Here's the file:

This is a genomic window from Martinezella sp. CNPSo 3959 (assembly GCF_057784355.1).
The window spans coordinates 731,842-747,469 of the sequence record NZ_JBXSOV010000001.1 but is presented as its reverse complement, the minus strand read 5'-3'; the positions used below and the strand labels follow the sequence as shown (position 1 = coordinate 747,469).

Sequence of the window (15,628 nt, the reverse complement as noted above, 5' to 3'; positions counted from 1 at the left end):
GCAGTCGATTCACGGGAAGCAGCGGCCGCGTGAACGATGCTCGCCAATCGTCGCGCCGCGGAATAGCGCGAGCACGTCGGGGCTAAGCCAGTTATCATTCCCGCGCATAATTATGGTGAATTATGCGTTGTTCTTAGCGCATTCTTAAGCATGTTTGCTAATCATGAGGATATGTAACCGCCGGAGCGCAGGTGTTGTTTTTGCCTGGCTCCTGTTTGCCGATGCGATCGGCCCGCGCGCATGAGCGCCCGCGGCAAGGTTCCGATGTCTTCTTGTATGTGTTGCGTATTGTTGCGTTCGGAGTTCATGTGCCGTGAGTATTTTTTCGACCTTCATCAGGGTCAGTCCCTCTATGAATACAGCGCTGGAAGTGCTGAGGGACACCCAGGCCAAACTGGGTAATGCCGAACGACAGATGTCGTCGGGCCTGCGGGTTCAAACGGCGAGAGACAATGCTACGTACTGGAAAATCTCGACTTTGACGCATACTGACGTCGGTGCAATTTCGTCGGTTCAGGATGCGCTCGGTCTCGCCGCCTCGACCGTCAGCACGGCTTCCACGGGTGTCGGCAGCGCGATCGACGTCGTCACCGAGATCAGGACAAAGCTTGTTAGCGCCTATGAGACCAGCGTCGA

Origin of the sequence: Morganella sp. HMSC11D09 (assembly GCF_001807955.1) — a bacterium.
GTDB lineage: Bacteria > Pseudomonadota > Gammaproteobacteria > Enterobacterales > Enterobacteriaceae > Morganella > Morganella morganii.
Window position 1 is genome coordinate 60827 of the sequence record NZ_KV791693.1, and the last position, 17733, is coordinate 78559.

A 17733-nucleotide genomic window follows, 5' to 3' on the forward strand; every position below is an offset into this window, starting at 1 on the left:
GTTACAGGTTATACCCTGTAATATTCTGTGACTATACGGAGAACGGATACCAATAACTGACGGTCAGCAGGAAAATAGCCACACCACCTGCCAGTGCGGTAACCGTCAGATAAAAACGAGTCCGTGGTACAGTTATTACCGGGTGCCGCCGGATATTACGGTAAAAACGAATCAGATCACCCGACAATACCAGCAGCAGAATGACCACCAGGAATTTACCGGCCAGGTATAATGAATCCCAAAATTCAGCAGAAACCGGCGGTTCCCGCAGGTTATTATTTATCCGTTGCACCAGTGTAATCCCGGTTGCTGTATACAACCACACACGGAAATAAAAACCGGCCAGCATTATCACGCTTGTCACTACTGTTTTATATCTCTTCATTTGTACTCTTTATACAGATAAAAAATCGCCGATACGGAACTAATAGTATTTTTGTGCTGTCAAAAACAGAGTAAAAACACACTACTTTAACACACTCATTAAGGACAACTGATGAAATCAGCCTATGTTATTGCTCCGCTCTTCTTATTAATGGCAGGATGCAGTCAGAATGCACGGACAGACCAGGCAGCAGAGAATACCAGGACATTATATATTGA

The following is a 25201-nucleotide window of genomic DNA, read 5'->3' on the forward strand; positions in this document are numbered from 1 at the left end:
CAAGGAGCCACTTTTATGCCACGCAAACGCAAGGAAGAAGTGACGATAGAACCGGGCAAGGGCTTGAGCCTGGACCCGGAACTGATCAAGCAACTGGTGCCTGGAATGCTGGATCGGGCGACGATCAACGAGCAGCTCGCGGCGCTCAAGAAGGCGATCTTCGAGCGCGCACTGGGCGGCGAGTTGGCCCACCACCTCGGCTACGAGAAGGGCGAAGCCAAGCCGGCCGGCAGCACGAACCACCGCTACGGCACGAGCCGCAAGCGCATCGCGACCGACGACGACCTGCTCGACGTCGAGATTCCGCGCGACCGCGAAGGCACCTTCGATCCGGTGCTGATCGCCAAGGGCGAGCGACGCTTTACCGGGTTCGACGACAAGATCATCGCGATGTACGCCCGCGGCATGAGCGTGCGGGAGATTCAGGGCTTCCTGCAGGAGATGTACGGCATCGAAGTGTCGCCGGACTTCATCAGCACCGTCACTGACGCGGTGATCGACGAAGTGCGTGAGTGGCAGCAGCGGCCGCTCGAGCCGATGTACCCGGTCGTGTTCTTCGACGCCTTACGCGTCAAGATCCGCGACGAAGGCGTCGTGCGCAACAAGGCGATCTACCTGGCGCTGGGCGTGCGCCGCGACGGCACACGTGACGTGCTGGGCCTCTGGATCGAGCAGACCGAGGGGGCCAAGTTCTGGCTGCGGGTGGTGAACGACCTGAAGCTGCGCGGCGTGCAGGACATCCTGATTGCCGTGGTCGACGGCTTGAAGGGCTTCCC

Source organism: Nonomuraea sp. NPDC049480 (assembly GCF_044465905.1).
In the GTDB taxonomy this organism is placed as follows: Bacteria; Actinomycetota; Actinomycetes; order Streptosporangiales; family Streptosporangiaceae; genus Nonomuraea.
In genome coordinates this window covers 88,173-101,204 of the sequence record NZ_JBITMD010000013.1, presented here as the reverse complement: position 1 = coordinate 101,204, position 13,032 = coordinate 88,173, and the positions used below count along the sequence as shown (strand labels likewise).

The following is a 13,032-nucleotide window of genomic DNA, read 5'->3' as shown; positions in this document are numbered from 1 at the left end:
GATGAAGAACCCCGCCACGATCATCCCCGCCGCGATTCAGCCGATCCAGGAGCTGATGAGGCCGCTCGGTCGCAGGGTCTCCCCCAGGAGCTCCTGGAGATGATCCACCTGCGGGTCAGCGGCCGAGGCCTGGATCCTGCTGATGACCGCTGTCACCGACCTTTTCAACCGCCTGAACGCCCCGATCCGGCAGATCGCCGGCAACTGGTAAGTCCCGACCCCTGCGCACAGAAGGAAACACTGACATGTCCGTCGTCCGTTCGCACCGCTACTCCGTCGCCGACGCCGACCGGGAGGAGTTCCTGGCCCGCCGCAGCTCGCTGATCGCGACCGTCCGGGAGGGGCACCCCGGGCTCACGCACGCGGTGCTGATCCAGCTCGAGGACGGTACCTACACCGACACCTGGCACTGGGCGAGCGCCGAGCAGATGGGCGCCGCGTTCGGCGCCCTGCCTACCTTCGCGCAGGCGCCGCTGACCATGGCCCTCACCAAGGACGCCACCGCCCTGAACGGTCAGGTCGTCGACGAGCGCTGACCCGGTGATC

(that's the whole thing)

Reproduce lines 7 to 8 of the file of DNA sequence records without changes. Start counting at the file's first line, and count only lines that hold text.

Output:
Window position 1 is genome coordinate 60827 of the sequence record NZ_KV791693.1, and the last position, 17733, is coordinate 78559.

A 17733-nucleotide genomic window follows, 5' to 3' on the forward strand; every position below is an offset into this window, starting at 1 on the left: